Rene Azurin, a professor at the University of the Philippines Graduate School of Business and co-chairman of the commission on the form of government, said an overwhelming majority of commission members would recommend the shift to a parliamentary from the presidential form, and there was nothing opponents of the change could do about it.

"There's nothing more we can do. All we can do right now is vent our opposition in the media and hope the public is enlightened when they ratify the new constitution in a plebiscite," Azurin said in an interview.

Azurin and only six other commission members are opposed to the idea of changing the system of government, saying the parliamentary form would give politicians too much power.

"You give them both legislative and executive powers. They will have the power to make the policies and then implement them," Azurin said.

"The national budget will become a huge pork barrel. Budget deliberations will just be partitioning the funds to determine who gets how much," he added.

Azurin said that under a parliamentary system, there was no check and balance with the Prime Minister and his Cabinet except through the judiciary.

"[But] that assumes one can actually document and prove wrongdoing. If we are now disturbed by the way politicos are wielding limited powers, what should we imagine will happen after they've been given virtually unlimited powers?" Azurin said.”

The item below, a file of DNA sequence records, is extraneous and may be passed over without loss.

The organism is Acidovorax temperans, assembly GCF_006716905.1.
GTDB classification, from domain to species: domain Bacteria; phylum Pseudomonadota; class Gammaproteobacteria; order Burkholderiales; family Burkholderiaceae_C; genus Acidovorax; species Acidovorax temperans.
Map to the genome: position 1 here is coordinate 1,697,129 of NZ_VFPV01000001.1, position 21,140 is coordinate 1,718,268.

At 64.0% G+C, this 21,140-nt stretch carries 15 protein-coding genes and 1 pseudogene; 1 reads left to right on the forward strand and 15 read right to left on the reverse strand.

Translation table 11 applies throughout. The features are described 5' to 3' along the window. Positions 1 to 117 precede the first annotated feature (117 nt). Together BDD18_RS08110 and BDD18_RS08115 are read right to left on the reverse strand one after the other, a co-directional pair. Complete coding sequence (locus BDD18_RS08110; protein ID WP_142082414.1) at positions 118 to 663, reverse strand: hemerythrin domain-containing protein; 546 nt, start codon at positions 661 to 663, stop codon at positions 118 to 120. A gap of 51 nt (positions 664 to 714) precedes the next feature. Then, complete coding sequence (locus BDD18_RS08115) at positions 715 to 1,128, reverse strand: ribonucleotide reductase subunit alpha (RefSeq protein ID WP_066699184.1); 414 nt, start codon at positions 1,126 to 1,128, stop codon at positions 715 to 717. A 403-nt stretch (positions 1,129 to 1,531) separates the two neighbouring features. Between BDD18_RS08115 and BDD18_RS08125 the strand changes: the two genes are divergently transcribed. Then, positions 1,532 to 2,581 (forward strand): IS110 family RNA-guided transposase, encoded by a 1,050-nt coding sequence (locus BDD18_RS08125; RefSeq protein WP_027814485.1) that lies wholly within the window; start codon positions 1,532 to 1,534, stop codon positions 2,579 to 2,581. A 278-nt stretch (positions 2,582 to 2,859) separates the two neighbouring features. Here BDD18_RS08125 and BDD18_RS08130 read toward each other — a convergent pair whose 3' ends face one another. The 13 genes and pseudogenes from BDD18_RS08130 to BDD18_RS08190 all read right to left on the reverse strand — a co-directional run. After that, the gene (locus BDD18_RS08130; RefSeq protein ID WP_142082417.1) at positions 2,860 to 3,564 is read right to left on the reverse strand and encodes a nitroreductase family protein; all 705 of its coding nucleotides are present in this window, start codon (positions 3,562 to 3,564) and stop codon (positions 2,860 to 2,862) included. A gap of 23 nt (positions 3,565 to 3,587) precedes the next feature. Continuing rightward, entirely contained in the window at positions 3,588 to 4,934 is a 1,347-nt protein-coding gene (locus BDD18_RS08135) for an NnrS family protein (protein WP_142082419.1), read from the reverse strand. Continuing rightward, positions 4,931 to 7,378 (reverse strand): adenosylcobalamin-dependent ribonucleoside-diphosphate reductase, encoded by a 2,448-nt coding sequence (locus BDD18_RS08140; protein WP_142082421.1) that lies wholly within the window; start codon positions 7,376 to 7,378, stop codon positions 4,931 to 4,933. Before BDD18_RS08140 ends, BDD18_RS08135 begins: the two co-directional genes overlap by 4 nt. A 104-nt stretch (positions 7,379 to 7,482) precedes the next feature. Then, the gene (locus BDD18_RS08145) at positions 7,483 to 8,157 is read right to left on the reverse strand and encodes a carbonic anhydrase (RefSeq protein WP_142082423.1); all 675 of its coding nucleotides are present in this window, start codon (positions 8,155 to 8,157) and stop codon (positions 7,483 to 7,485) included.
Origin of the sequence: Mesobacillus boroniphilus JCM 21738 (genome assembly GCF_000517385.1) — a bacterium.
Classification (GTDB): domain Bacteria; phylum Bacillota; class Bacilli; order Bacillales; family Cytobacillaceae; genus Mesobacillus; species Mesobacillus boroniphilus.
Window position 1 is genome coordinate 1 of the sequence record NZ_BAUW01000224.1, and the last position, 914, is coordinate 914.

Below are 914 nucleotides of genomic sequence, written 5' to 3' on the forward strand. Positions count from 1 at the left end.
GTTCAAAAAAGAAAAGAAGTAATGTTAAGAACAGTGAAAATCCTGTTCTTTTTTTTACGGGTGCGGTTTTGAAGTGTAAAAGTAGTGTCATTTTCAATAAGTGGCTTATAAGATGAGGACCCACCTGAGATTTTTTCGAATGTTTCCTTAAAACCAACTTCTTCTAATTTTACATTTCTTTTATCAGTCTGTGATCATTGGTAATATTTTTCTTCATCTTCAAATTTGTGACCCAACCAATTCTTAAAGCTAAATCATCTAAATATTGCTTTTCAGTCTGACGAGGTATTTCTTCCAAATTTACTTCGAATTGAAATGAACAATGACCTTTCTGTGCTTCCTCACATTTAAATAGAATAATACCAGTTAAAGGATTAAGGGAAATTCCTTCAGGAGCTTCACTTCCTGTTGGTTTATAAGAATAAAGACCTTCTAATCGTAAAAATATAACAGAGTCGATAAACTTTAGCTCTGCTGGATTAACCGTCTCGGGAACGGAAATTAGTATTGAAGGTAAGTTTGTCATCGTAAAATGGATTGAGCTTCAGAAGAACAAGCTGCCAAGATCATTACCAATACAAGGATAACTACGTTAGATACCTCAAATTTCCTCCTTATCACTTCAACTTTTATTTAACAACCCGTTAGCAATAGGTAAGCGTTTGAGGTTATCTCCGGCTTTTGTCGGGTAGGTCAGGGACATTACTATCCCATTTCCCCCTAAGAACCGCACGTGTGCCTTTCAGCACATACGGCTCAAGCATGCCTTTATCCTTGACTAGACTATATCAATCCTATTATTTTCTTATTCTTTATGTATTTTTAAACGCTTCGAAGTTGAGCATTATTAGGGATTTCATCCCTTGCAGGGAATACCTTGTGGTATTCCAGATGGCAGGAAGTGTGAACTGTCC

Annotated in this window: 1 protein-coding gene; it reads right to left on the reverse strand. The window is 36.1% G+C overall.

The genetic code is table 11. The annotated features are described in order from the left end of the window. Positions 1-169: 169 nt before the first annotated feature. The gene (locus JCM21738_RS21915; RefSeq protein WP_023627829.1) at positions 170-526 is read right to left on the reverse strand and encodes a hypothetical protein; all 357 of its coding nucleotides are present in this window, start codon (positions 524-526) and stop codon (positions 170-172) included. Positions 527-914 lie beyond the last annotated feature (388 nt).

Floods displace 1,850 families in Lucena (

“An estimated 1, 850 families evacuated their homes in Lucena City after heavy rains triggered flash floods in 11 barangays, the Office of Civil Defense (OCD) said Tuesday.

OCD operations chief Neri Amparo identified the affected barangays as Uno, Singko, Otso, Nueve, Diyes, Market View, Mayao-Crossing, Ibabang Dupay, Gulang-Gulang, Cuta and Dalahican.

Amparo said at least 9,250 residents left their homes Monday night and are now staying in evacuation centers.

Weather bureau PAGASA earlier said there is no typhoon within the immediate Philippine area of responsibility.

It said a low pressure area is causing heavy rains in several provinces in Southern Luzon.”

RP inflation picks up slightly in November (

“MANILA (AFP) - Philippine consumer prices rose 7.1 percent from a year earlier in November, slightly exceeding the forecasts of the central bank and private economists, the National Statistics Office said Tuesday.